2. “Terrorism utilises endangered animals as trade commodities for promoting violence and fear with the ultimate goal of eliminating entire cultures”: There is extremely poor evidence of how terrorists use endangered animals and how much that contributes to their functioning. We have provided a description of the discourse around the ivory link but besides this, there is very little evidence how, if at all it does, the trade in endangered animals plays a role in terrorist threat finance. The author moreover does not specify the expression “eliminating entire cultures”? On the contrary, there are many armed groups around the world, especially in tribal majority regions, that infact pin their motivations around ‘protecting’ and ‘safeguarding’, what they perceive is their local, regional or national ‘culture’ against what they think are ‘external influences’. The ultimate goal of eliminating entire cultures is a stereotypical and erroneous analogy.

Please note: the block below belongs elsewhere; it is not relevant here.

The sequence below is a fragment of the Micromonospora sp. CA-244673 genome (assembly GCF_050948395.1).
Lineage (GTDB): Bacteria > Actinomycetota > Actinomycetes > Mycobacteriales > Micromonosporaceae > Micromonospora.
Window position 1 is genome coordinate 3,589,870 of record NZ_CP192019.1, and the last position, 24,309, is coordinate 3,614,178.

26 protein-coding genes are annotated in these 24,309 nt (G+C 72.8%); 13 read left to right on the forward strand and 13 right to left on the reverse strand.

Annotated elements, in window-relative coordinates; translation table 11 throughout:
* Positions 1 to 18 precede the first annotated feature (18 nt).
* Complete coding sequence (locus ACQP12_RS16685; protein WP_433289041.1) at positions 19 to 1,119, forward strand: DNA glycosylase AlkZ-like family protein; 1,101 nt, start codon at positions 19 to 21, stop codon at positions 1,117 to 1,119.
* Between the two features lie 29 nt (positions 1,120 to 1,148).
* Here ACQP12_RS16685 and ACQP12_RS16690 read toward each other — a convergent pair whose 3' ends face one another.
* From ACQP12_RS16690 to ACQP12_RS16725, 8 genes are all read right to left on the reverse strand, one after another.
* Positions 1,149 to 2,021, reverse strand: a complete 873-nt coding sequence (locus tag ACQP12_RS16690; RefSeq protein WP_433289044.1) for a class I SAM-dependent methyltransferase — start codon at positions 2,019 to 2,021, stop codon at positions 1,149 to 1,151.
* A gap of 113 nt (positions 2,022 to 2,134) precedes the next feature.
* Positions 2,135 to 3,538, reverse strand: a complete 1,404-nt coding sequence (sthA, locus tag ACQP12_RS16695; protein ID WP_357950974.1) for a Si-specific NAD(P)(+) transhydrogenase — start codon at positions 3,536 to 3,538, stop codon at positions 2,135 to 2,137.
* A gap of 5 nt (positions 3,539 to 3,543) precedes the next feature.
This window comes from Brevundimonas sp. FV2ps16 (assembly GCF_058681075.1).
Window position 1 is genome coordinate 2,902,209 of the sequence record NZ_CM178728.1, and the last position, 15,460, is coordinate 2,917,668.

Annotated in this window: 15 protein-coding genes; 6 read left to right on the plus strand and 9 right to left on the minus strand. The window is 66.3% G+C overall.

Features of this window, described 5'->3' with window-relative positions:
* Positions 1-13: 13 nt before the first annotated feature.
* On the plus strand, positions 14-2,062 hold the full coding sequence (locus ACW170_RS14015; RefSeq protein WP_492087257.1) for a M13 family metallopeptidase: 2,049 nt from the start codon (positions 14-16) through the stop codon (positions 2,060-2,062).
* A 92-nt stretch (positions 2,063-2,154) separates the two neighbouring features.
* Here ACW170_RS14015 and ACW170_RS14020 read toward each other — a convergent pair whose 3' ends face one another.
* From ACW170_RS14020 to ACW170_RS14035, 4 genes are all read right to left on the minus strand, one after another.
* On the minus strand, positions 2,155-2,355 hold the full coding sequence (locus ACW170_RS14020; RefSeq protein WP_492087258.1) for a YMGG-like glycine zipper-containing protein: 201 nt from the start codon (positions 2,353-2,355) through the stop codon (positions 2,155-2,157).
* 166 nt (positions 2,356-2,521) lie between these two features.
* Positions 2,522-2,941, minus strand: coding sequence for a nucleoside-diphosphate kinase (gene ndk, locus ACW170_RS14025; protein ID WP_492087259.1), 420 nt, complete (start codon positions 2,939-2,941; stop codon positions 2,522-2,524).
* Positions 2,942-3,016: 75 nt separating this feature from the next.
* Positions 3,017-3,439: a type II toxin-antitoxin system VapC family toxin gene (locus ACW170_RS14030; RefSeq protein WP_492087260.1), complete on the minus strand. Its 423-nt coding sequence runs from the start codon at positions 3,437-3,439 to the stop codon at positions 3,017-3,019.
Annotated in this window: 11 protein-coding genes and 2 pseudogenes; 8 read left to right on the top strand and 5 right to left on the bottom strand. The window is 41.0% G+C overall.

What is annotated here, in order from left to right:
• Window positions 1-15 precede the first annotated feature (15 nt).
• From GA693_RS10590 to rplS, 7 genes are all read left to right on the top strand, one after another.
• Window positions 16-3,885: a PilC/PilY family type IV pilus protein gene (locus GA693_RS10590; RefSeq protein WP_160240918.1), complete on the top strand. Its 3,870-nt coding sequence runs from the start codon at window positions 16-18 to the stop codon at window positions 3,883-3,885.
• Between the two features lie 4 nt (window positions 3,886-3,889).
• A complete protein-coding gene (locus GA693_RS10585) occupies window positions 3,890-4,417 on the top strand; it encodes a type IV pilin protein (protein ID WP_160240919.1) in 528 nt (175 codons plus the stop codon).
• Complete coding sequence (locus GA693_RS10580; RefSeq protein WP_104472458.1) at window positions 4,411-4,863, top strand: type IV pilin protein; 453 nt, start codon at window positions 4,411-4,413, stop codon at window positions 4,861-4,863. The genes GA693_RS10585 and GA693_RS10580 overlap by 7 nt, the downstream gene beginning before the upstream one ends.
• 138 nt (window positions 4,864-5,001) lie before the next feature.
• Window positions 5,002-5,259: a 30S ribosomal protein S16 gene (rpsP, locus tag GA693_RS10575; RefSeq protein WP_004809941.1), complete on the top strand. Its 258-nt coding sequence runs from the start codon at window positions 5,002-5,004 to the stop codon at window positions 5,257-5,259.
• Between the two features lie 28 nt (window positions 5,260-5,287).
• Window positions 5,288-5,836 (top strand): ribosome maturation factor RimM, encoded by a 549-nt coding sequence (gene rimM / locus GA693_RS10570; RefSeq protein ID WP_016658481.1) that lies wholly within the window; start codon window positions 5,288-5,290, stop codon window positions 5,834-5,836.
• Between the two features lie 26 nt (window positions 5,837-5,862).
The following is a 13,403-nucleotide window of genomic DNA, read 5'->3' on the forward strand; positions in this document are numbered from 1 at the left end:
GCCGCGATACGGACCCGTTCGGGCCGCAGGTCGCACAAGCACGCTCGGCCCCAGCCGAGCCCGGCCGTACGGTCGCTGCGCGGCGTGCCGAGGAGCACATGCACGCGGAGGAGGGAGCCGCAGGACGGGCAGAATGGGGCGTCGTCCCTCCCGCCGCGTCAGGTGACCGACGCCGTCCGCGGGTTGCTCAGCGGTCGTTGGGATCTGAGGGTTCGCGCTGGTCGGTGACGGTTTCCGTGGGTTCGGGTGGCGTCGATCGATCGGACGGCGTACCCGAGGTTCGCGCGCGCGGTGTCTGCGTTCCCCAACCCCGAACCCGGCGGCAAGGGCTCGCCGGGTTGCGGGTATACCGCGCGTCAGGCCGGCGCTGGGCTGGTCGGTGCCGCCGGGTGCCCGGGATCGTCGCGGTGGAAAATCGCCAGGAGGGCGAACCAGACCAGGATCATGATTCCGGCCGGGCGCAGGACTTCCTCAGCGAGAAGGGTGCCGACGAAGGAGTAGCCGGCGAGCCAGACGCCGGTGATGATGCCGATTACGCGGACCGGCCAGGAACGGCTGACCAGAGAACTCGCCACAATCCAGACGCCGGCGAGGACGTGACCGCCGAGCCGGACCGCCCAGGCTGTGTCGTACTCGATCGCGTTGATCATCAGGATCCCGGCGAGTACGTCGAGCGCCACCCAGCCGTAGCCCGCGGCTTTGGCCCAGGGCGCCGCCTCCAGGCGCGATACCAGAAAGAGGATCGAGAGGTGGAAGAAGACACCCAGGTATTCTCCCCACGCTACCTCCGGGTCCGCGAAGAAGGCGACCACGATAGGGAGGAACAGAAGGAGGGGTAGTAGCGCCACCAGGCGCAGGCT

3. “Sudanese militia poaches in the Central African Republic, and tribal warriors from Assam’s neighbouring states (for example Nagaland) poach in Kaziranga to generate revenue for terrorists”: Here, we would like to believe, the Sudanese militia the author is referring to is Janjaweed (operating in Darfur, western Sudan and eastern Chad) that is linked to the illegal ivory trade and not to rhinos. We also assume that the expression “tribal warriors from Assam’s neighbouring states” is referring to various insurgent groups operating in northeast India. We were particularly struck by the use of the expression ‘tribal warriors’ to describe these groups as it portrays a deep seated colonial stereotype denoting values that are primitive and savage as seen through the use of language. Although there is very little evidence and supporting information, insurgent groups like the United Liberation Front of Asom (ULFA) and the Karbi People’s Liberation Tigers (KPLT) have allegedly carried out rhino poaching in Assam during a period of prolonged civil unrest (Menon 1999, Lopes 2014). Similarly, while there is no concrete evidence to link the Bodo Liberation Tigers (BLT) and the National Democratic Front of Bodoland (NDFB) insurgents with direct poaching of rhinos in Manas, it is an undisputed fact that the tiger reserve’s entire rhino population was extirpated during the strife of the 1990s as the park area remained out of government control till the Bodo Peace Accord in 2003 with BLT and the ceasefire with NDFB in 2005 cooled off the insurgency (though a few factions, mainly the Songbijit faction of the NDFB continues with its insurgency operations). However, what is unclear is whether NDFB and BLT rebelskilled and trafficked the rhinos (whom their leadership venerates, at least publicly, as a proud heritage of the Bodo people; post peace accord this former rebel leadership, now as part of government created Bodoland Territoral Council, played a pivotal role in re-introducing rhinos in Manas) themselves to finance their insurgency or did the usual rhino horn poachers and smugglers of Assam use the chaos and lawlessness ushered during the insurgency period to target Manas’ rhinos. Moreover, there are no formal reports/studies to establish to what extent rhino poaching supports the various insurgent groups in north-east or even in the armed struggles in Assam itself. Nonetheless, with all the different and exhausting names of the various armed groups mentioned in the article from all over the world, we wonder how these specific insurgent groups of northeast India (rather than casually classifying them as “tribal warriors”) were not included when these groups not only form the most important link that could directly affect rhinos in India but perhaps also offer the strongest argument in favour of her stated position linking rhinos and terrorism.